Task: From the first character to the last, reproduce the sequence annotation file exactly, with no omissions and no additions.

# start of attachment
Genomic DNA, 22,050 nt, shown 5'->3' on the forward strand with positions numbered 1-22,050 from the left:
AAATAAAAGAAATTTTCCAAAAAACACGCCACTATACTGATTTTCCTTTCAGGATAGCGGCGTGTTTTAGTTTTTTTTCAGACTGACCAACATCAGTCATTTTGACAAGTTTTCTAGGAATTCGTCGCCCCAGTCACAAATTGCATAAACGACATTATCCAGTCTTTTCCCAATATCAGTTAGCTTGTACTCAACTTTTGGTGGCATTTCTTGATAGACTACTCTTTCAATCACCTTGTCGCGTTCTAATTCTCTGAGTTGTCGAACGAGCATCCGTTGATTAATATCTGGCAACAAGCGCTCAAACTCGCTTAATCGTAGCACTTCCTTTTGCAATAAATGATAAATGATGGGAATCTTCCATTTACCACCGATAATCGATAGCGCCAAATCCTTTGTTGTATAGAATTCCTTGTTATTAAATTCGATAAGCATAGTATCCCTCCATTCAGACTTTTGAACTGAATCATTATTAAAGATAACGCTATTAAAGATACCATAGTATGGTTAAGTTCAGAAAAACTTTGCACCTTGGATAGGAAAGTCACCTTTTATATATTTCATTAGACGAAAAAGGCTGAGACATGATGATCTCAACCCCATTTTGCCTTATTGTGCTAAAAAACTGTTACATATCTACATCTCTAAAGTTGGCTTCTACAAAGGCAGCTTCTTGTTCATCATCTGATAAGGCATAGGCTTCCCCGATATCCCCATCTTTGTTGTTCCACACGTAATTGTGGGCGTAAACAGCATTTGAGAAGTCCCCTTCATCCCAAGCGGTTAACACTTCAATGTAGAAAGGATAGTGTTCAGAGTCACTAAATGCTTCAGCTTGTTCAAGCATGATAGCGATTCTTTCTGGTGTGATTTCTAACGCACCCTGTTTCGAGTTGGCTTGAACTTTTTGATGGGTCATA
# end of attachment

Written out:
Genomic DNA, 22,050 nt, shown 5'->3' on the forward strand with positions numbered 1-22,050 from the left:
AAATAAAAGAAATTTTCCAAAAAACACGCCACTATACTGATTTTCCTTTCAGGATAGCGGCGTGTTTTAGTTTTTTTTCAGACTGACCAACATCAGTCATTTTGACAAGTTTTCTAGGAATTCGTCGCCCCAGTCACAAATTGCATAAACGACATTATCCAGTCTTTTCCCAATATCAGTTAGCTTGTACTCAACTTTTGGTGGCATTTCTTGATAGACTACTCTTTCAATCACCTTGTCGCGTTCTAATTCTCTGAGTTGTCGAACGAGCATCCGTTGATTAATATCTGGCAACAAGCGCTCAAACTCGCTTAATCGTAGCACTTCCTTTTGCAATAAATGATAAATGATGGGAATCTTCCATTTACCACCGATAATCGATAGCGCCAAATCCTTTGTTGTATAGAATTCCTTGTTATTAAATTCGATAAGCATAGTATCCCTCCATTCAGACTTTTGAACTGAATCATTATTAAAGATAACGCTATTAAAGATACCATAGTATGGTTAAGTTCAGAAAAACTTTGCACCTTGGATAGGAAAGTCACCTTTTATATATTTCATTAGACGAAAAAGGCTGAGACATGATGATCTCAACCCCATTTTGCCTTATTGTGCTAAAAAACTGTTACATATCTACATCTCTAAAGTTGGCTTCTACAAAGGCAGCTTCTTGTTCATCATCTGATAAGGCATAGGCTTCCCCGATATCCCCATCTTTGTTGTTCCACACGTAATTGTGGGCGTAAACAGCATTTGAGAAGTCCCCTTCATCCCAAGCGGTTAACACTTCAATGTAGAAAGGATAGTGTTCAGAGTCACTAAATGCTTCAGCTTGTTCAAGCATGATAGCGATTCTTTCTGGTGTGATTTCTAACGCACCCTGTTTCGAGTTGGCTTGAACTTTTTGATGGGTCATA